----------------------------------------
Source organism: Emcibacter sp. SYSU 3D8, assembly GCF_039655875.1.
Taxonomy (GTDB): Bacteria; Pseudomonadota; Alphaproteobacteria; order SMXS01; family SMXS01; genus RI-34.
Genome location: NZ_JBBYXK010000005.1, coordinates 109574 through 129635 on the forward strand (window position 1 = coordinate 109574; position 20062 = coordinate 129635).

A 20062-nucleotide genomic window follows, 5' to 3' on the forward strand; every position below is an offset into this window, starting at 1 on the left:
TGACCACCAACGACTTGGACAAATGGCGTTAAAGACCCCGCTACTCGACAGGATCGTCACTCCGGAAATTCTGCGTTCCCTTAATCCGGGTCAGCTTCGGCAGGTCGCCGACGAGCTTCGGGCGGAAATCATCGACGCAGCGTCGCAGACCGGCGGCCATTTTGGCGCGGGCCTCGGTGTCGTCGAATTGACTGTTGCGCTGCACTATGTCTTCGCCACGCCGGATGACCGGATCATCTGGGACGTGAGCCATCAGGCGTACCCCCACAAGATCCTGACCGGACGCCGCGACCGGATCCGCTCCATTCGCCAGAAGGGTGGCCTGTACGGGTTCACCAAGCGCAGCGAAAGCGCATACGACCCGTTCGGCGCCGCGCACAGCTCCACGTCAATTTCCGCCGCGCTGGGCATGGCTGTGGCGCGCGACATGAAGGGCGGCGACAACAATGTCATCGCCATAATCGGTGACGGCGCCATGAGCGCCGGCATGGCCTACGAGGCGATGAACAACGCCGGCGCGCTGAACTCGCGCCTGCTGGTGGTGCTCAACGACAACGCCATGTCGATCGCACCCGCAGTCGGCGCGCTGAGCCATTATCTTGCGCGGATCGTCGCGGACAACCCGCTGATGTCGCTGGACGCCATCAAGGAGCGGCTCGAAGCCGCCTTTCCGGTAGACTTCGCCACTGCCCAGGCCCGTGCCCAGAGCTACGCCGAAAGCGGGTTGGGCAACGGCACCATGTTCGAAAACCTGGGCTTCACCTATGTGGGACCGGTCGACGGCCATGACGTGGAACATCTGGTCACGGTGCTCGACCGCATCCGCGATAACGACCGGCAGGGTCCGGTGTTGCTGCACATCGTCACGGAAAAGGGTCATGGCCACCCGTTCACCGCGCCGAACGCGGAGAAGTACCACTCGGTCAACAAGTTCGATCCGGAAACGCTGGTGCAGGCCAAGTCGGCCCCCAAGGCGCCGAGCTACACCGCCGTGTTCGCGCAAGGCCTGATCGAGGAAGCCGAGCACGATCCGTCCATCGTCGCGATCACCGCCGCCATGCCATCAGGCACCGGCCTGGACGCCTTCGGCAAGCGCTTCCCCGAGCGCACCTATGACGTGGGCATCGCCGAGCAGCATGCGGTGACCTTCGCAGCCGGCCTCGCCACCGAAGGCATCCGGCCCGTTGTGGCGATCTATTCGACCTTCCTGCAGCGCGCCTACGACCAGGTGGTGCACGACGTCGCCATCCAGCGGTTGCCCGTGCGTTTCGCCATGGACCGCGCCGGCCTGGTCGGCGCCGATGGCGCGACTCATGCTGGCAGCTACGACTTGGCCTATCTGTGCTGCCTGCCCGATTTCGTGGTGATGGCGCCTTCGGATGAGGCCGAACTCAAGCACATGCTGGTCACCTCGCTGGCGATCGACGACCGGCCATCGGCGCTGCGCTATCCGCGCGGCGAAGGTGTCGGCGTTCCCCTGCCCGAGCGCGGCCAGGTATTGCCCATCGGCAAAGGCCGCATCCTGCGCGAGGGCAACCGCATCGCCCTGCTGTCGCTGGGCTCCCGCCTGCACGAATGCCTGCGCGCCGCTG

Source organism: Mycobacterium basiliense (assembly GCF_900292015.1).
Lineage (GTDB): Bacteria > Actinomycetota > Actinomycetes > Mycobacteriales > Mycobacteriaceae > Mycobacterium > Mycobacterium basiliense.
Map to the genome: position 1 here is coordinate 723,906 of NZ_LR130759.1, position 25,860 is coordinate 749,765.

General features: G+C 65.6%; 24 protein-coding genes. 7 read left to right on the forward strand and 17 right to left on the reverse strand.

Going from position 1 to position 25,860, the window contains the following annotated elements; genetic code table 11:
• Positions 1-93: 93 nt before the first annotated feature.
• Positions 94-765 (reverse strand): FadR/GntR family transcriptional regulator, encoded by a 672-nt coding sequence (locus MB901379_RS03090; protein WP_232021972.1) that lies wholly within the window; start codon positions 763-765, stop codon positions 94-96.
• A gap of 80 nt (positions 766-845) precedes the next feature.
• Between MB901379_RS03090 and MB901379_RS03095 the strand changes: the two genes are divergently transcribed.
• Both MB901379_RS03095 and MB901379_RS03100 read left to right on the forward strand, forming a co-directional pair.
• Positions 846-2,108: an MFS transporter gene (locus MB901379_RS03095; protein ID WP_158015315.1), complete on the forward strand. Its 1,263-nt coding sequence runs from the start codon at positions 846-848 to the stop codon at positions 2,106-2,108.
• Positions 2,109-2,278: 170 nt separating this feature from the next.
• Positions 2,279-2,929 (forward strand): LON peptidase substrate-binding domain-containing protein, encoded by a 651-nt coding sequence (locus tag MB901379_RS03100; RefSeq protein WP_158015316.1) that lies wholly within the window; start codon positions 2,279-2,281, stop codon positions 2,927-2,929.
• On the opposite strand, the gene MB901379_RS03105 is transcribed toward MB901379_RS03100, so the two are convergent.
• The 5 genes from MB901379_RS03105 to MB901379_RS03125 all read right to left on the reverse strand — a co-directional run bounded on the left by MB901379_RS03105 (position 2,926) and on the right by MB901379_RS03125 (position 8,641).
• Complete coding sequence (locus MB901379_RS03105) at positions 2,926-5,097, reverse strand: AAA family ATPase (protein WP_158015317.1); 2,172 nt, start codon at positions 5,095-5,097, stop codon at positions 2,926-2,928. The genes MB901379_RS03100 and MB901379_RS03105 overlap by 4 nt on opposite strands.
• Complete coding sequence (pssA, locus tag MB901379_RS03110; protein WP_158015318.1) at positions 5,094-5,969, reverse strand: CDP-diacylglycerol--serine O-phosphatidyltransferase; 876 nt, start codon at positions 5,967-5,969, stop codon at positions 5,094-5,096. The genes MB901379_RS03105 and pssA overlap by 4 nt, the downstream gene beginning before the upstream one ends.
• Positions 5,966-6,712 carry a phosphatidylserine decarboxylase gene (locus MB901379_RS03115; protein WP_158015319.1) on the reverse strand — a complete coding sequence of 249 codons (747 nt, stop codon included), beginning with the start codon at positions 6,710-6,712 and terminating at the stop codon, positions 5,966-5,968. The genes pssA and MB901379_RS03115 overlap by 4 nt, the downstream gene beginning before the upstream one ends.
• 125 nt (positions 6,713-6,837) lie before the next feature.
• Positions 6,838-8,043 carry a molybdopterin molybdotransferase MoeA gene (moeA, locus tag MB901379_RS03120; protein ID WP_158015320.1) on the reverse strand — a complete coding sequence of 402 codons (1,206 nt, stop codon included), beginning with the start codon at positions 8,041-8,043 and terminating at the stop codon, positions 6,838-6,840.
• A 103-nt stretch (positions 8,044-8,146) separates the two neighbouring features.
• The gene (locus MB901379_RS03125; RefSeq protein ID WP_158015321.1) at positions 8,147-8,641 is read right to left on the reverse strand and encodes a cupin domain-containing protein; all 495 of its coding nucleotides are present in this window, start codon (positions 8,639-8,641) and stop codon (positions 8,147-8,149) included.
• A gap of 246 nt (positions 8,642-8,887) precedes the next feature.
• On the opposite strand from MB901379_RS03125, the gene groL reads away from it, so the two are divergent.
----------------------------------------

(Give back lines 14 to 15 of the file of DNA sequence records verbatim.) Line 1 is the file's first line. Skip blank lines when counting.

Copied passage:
• Between MB901379_RS03090 and MB901379_RS03095 the strand changes: the two genes are divergently transcribed.
• Both MB901379_RS03095 and MB901379_RS03100 read left to right on the forward strand, forming a co-directional pair.